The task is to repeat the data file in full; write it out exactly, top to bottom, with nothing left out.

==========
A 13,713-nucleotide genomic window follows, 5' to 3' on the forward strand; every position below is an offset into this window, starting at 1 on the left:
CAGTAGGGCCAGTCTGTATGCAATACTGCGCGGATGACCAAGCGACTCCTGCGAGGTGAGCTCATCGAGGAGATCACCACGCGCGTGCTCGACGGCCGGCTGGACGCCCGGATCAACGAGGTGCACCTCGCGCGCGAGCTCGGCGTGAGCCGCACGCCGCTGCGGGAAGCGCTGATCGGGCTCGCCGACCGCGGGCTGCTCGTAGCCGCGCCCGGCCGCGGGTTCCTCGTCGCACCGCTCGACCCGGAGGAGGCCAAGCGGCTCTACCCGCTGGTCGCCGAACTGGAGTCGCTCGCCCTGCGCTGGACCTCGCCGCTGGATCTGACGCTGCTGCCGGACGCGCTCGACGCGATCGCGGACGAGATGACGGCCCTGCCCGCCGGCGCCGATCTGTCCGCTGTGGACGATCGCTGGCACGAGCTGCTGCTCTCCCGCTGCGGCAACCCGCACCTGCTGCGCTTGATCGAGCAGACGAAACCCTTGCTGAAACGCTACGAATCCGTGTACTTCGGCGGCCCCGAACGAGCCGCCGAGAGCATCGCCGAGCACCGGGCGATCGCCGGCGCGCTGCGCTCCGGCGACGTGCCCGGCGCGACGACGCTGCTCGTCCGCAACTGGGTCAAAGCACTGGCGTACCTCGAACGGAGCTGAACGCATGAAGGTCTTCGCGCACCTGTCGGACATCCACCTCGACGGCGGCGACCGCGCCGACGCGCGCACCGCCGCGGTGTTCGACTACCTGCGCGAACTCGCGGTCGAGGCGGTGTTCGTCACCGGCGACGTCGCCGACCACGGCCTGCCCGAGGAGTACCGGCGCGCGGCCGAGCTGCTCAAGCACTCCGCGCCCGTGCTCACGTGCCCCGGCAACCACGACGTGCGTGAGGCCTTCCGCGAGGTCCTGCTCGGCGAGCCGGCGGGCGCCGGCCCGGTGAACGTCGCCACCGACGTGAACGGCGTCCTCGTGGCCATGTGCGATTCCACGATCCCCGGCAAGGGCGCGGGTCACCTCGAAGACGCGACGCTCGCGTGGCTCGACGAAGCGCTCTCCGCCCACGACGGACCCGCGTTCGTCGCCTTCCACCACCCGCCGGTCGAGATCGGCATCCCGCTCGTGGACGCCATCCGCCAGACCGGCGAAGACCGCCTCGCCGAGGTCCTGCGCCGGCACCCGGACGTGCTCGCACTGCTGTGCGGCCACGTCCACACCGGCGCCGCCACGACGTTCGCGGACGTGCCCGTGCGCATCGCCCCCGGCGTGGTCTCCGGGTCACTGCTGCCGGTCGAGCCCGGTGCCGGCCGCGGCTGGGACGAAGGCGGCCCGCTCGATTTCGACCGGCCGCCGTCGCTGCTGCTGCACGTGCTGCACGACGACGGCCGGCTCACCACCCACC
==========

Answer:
A 13,713-nucleotide genomic window follows, 5' to 3' on the forward strand; every position below is an offset into this window, starting at 1 on the left:
CAGTAGGGCCAGTCTGTATGCAATACTGCGCGGATGACCAAGCGACTCCTGCGAGGTGAGCTCATCGAGGAGATCACCACGCGCGTGCTCGACGGCCGGCTGGACGCCCGGATCAACGAGGTGCACCTCGCGCGCGAGCTCGGCGTGAGCCGCACGCCGCTGCGGGAAGCGCTGATCGGGCTCGCCGACCGCGGGCTGCTCGTAGCCGCGCCCGGCCGCGGGTTCCTCGTCGCACCGCTCGACCCGGAGGAGGCCAAGCGGCTCTACCCGCTGGTCGCCGAACTGGAGTCGCTCGCCCTGCGCTGGACCTCGCCGCTGGATCTGACGCTGCTGCCGGACGCGCTCGACGCGATCGCGGACGAGATGACGGCCCTGCCCGCCGGCGCCGATCTGTCCGCTGTGGACGATCGCTGGCACGAGCTGCTGCTCTCCCGCTGCGGCAACCCGCACCTGCTGCGCTTGATCGAGCAGACGAAACCCTTGCTGAAACGCTACGAATCCGTGTACTTCGGCGGCCCCGAACGAGCCGCCGAGAGCATCGCCGAGCACCGGGCGATCGCCGGCGCGCTGCGCTCCGGCGACGTGCCCGGCGCGACGACGCTGCTCGTCCGCAACTGGGTCAAAGCACTGGCGTACCTCGAACGGAGCTGAACGCATGAAGGTCTTCGCGCACCTGTCGGACATCCACCTCGACGGCGGCGACCGCGCCGACGCGCGCACCGCCGCGGTGTTCGACTACCTGCGCGAACTCGCGGTCGAGGCGGTGTTCGTCACCGGCGACGTCGCCGACCACGGCCTGCCCGAGGAGTACCGGCGCGCGGCCGAGCTGCTCAAGCACTCCGCGCCCGTGCTCACGTGCCCCGGCAACCACGACGTGCGTGAGGCCTTCCGCGAGGTCCTGCTCGGCGAGCCGGCGGGCGCCGGCCCGGTGAACGTCGCCACCGACGTGAACGGCGTCCTCGTGGCCATGTGCGATTCCACGATCCCCGGCAAGGGCGCGGGTCACCTCGAAGACGCGACGCTCGCGTGGCTCGACGAAGCGCTCTCCGCCCACGACGGACCCGCGTTCGTCGCCTTCCACCACCCGCCGGTCGAGATCGGCATCCCGCTCGTGGACGCCATCCGCCAGACCGGCGAAGACCGCCTCGCCGAGGTCCTGCGCCGGCACCCGGACGTGCTCGCACTGCTGTGCGGCCACGTCCACACCGGCGCCGCCACGACGTTCGCGGACGTGCCCGTGCGCATCGCCCCCGGCGTGGTCTCCGGGTCACTGCTGCCGGTCGAGCCCGGTGCCGGCCGCGGCTGGGACGAAGGCGGCCCGCTCGATTTCGACCGGCCGCCGTCGCTGCTGCTGCACGTGCTGCACGACGACGGCCGGCTCACCACCCACC